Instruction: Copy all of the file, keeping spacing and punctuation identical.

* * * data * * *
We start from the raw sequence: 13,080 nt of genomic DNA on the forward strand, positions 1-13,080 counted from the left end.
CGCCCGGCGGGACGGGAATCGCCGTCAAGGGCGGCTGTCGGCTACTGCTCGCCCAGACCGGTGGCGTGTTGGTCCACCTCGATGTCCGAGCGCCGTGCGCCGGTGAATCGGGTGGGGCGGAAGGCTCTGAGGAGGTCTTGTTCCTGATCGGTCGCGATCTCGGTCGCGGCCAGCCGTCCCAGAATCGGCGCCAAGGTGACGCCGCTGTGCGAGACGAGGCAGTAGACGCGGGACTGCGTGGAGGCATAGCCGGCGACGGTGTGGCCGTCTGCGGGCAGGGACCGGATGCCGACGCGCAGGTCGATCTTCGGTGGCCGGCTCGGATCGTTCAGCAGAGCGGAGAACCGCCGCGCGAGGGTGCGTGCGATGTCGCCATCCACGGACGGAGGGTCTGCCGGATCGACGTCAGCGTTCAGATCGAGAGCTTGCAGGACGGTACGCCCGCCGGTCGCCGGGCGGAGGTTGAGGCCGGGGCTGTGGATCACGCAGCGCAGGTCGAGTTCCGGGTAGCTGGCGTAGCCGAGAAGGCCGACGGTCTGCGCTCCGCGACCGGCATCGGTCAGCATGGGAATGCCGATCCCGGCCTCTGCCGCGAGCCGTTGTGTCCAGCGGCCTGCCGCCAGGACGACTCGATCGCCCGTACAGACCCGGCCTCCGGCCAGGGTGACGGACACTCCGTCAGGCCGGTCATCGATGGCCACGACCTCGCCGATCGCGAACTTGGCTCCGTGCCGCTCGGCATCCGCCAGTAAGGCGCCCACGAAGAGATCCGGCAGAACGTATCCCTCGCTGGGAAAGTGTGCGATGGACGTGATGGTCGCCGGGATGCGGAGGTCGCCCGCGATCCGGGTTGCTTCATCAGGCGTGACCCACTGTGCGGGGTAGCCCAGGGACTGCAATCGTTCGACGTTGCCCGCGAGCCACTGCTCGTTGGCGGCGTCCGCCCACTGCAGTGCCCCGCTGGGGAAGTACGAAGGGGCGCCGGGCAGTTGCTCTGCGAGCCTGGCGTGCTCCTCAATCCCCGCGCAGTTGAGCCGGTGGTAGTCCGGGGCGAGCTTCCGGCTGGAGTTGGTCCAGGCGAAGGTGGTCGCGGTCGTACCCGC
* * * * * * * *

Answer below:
We start from the raw sequence: 13,080 nt of genomic DNA on the forward strand, positions 1-13,080 counted from the left end.
CGCCCGGCGGGACGGGAATCGCCGTCAAGGGCGGCTGTCGGCTACTGCTCGCCCAGACCGGTGGCGTGTTGGTCCACCTCGATGTCCGAGCGCCGTGCGCCGGTGAATCGGGTGGGGCGGAAGGCTCTGAGGAGGTCTTGTTCCTGATCGGTCGCGATCTCGGTCGCGGCCAGCCGTCCCAGAATCGGCGCCAAGGTGACGCCGCTGTGCGAGACGAGGCAGTAGACGCGGGACTGCGTGGAGGCATAGCCGGCGACGGTGTGGCCGTCTGCGGGCAGGGACCGGATGCCGACGCGCAGGTCGATCTTCGGTGGCCGGCTCGGATCGTTCAGCAGAGCGGAGAACCGCCGCGCGAGGGTGCGTGCGATGTCGCCATCCACGGACGGAGGGTCTGCCGGATCGACGTCAGCGTTCAGATCGAGAGCTTGCAGGACGGTACGCCCGCCGGTCGCCGGGCGGAGGTTGAGGCCGGGGCTGTGGATCACGCAGCGCAGGTCGAGTTCCGGGTAGCTGGCGTAGCCGAGAAGGCCGACGGTCTGCGCTCCGCGACCGGCATCGGTCAGCATGGGAATGCCGATCCCGGCCTCTGCCGCGAGCCGTTGTGTCCAGCGGCCTGCCGCCAGGACGACTCGATCGCCCGTACAGACCCGGCCTCCGGCCAGGGTGACGGACACTCCGTCAGGCCGGTCATCGATGGCCACGACCTCGCCGATCGCGAACTTGGCTCCGTGCCGCTCGGCATCCGCCAGTAAGGCGCCCACGAAGAGATCCGGCAGAACGTATCCCTCGCTGGGAAAGTGTGCGATGGACGTGATGGTCGCCGGGATGCGGAGGTCGCCCGCGATCCGGGTTGCTTCATCAGGCGTGACCCACTGTGCGGGGTAGCCCAGGGACTGCAATCGTTCGACGTTGCCCGCGAGCCACTGCTCGTTGGCGGCGTCCGCCCACTGCAGTGCCCCGCTGGGGAAGTACGAAGGGGCGCCGGGCAGTTGCTCTGCGAGCCTGGCGTGCTCCTCAATCCCCGCGCAGTTGAGCCGGTGGTAGTCCGGGGCGAGCTTCCGGCTGGAGTTGGTCCAGGCGAAGGTGGTCGCGGTCGTACCCGC